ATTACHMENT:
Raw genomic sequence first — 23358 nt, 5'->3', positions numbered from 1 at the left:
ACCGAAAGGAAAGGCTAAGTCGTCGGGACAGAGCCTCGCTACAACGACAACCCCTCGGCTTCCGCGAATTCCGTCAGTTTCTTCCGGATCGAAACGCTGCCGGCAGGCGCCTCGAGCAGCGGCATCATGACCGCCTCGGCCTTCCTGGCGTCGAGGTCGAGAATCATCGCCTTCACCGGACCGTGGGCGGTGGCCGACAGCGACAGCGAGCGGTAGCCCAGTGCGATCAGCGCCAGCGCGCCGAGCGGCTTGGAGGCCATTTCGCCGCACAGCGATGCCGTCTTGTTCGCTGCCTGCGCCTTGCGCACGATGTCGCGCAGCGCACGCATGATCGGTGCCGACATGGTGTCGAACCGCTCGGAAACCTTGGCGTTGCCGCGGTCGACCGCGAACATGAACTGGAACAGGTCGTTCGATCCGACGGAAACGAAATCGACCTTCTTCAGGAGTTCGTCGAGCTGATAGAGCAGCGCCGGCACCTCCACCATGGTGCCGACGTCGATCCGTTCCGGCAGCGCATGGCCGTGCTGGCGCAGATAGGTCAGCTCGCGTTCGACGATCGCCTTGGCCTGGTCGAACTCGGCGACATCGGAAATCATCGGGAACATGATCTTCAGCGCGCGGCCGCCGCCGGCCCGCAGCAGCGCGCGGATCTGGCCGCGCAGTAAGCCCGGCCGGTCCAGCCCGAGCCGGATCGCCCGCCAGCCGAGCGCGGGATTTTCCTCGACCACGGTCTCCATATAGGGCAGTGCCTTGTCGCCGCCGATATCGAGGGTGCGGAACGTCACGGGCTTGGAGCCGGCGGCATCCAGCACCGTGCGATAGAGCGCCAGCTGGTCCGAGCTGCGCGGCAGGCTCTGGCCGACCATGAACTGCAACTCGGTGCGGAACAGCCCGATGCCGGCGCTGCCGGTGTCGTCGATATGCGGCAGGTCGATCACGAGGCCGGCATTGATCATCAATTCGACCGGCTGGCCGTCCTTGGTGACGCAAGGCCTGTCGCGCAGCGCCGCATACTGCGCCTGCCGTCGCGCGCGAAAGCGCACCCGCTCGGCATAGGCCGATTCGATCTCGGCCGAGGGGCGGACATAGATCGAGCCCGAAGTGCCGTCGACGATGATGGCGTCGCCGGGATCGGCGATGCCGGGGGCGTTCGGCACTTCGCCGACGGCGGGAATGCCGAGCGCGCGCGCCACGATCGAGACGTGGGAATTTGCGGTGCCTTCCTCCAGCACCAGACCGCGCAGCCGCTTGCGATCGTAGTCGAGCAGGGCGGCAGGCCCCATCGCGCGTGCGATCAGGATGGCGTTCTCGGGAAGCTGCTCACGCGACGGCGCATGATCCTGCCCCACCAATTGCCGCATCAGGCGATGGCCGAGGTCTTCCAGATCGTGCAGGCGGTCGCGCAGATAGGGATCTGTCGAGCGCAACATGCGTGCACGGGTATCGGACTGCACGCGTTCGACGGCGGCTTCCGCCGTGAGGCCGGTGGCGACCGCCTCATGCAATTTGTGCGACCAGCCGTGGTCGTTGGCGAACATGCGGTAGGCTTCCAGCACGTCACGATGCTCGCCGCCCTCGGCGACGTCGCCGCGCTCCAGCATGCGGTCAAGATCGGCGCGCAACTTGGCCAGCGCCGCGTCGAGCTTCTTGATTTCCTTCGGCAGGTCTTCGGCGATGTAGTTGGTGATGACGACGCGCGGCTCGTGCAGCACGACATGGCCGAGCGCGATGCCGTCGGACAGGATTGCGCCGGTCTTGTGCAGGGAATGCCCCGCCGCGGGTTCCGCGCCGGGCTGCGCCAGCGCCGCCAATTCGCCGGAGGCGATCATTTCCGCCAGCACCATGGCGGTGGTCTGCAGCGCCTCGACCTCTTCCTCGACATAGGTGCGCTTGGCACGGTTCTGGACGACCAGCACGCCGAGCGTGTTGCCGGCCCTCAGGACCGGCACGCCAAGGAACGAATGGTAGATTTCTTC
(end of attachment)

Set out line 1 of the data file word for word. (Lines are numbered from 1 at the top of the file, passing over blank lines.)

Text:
Raw genomic sequence first — 23358 nt, 5'->3', positions numbered from 1 at the left: